FR: mon travail est de + infinitif

Discussion in 'French and English Grammar / Grammaire française et anglaise' started by bcd85, Jul 15, 2013.

  1. bcd85 Member

    My Rosetta stone software has provided me with some confusing sentences.

    The sentences are as follows:

    'Mon travail est d'enseigner'

    'Mon travail est de jouer du piano'

    I am confused as to how this sentence makes grammatical sense. I can obviously understand the meaning behind it, but what permits to usage of etre + de + infinitive?

    Does anyone have any links as to how the infinitive is able to be used after etre in that way?
  2. Marie3933

    Marie3933 Senior Member

    Bonjour bcd 85,

    On utilise le marqueur (vide) « de » devant un infinitif en fonction d'attribut du sujet.
    Dans tes exemples, enseigner et jouer du piano sont attributs de « mon travail ».
    Autre exemple : L’essentiel n’est pas de gagner, c’est de participer.
    Ici, gagner est attribut de L’essentiel et participer est attribut de ce.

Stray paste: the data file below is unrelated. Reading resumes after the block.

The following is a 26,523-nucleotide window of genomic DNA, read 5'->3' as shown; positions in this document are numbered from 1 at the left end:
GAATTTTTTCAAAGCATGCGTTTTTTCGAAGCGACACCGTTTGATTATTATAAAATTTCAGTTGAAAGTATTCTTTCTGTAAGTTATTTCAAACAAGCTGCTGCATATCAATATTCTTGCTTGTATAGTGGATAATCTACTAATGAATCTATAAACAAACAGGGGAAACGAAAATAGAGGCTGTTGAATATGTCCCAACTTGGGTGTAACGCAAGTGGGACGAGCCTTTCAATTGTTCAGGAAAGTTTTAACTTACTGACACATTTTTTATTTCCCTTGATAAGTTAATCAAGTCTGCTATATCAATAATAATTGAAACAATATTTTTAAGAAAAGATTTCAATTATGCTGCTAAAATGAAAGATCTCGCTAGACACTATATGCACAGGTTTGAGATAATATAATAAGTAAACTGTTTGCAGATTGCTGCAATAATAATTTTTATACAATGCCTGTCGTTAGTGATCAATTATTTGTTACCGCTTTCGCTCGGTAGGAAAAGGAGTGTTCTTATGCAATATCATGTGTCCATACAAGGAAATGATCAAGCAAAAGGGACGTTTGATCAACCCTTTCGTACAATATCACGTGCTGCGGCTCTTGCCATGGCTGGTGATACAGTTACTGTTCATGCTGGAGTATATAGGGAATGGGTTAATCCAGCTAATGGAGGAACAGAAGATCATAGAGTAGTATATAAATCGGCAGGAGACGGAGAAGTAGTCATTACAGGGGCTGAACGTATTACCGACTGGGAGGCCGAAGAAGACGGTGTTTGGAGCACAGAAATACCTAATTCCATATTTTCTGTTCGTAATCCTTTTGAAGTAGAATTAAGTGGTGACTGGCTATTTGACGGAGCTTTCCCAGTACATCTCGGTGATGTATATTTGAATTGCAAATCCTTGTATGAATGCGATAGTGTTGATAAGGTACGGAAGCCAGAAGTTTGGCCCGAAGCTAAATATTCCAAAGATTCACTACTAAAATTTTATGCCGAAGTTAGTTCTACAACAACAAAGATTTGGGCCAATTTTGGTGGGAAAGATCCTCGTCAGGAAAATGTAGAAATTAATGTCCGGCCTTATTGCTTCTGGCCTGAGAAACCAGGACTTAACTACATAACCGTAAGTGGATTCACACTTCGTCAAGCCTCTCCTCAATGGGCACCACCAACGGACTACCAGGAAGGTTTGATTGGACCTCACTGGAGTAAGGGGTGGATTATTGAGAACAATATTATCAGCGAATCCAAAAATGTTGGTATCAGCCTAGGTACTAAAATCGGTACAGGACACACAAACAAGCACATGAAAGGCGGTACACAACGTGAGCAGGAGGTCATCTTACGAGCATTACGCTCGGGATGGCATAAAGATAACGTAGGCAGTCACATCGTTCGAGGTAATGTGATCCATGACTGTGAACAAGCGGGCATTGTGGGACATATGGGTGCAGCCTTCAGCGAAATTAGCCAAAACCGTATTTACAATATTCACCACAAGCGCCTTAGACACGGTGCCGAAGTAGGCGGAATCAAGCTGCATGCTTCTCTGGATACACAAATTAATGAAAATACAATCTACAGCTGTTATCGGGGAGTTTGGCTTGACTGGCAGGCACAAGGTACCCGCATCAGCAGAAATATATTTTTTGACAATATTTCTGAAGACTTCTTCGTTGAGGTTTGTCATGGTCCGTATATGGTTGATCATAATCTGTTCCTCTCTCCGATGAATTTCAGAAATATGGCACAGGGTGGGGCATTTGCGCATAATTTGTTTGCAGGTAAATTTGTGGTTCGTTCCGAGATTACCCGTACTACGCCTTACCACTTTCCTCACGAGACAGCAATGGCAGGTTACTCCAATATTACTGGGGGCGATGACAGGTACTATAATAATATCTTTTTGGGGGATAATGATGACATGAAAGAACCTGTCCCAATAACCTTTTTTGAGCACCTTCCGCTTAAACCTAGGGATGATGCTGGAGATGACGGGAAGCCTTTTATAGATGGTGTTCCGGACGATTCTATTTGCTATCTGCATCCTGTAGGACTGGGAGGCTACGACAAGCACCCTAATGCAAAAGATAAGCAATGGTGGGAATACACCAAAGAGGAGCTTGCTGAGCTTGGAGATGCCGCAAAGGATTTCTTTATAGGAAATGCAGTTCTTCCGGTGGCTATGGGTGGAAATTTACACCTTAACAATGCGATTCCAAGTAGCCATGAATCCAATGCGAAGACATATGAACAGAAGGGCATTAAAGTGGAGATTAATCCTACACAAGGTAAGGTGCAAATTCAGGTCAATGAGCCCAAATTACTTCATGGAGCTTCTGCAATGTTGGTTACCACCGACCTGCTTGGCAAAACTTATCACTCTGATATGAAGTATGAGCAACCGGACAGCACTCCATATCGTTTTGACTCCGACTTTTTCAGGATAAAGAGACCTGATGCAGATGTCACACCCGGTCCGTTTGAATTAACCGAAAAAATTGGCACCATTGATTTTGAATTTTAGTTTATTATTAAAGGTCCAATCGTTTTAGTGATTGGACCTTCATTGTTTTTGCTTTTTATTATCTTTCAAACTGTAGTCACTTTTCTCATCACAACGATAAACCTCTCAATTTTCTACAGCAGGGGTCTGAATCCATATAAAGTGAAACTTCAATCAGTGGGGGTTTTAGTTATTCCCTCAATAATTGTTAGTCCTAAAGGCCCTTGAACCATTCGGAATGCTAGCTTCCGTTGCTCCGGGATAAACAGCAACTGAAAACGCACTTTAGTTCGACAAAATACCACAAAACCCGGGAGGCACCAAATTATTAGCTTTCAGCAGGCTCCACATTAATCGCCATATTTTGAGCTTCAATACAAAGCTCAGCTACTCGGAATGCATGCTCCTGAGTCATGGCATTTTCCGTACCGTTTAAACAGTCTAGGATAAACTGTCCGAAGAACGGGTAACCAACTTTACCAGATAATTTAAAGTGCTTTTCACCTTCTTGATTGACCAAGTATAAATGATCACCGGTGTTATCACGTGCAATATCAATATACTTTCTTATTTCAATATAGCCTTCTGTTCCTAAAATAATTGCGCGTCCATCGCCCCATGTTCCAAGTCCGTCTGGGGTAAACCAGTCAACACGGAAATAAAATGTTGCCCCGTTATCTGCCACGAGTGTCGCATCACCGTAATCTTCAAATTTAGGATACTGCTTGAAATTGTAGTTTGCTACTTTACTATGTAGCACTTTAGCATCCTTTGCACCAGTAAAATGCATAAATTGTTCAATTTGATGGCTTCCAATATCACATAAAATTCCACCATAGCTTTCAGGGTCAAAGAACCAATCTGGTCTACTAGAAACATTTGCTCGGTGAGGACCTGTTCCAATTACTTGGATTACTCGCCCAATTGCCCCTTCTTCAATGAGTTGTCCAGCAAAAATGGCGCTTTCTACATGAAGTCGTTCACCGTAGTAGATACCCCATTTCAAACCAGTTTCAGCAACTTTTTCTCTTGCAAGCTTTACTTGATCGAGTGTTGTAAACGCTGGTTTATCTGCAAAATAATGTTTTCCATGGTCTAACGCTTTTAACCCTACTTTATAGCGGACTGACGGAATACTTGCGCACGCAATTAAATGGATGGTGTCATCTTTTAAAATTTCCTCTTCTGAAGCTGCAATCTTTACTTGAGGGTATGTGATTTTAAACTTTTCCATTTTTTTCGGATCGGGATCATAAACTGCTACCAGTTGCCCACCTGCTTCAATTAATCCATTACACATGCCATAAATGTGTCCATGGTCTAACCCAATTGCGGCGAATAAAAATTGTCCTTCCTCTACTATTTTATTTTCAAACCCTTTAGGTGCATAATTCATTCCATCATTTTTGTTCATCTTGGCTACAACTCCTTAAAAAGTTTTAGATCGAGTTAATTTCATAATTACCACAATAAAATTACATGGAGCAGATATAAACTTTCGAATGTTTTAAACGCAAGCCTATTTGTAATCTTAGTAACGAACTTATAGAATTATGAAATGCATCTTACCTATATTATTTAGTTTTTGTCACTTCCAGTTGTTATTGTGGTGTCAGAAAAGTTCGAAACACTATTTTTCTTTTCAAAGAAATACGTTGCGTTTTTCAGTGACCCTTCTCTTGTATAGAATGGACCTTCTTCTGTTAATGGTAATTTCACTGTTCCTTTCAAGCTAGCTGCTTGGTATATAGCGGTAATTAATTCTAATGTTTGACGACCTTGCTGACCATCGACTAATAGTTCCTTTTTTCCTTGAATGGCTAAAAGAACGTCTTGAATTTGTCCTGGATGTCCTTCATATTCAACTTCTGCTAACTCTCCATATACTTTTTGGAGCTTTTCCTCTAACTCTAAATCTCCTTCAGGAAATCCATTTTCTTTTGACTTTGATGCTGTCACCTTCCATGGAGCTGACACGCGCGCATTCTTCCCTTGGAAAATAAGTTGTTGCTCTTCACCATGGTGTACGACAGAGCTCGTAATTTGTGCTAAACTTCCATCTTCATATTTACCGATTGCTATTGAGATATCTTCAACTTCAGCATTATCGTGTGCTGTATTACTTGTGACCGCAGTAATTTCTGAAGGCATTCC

Exception : on n'utilise pas « de » devant un infinitif attribut du sujet quand ce sujet est lui-même un infinitif :
    Partir, c’est mourir un peu.
    Vouloir, c'est pouvoir.

    Voici deux pages très bien faites sur l'infinitif attribut et l'infinitif sujet réel (devant lequel on emploie « de » également).
  3. jann

    jann co-mod'

    English - USA
    I'm just guessing, but perhaps your grammatical confusion comes from trying to draw a parallel with English?

    My job is to teach.
    My job is to play the piano.

    Since "to teach" is the infinitive in English, I can see how you might be expecting [subject] + être + [infinitive] in French. But French and English are not exactly parallel. French needs the preposition de when using a verb (like "to be") to connect a nominal subject (my job) with an infinitive (to teach) as its attribute.

    Two further observations:

    1. English actually has two forms of the infinitive: the to-infinitive (I have to teach), and the bare infinitive (I must teach). But French has only one. Don't let the presence or absence of a "to" from the English infinitive confuse you when you're looking at the structure of the French version of the sentence.

    2. English would let us use a gerund ("My job is teaching/playing/etc.") to describe the action, but French requires an infinitive.

    Does that help? :)

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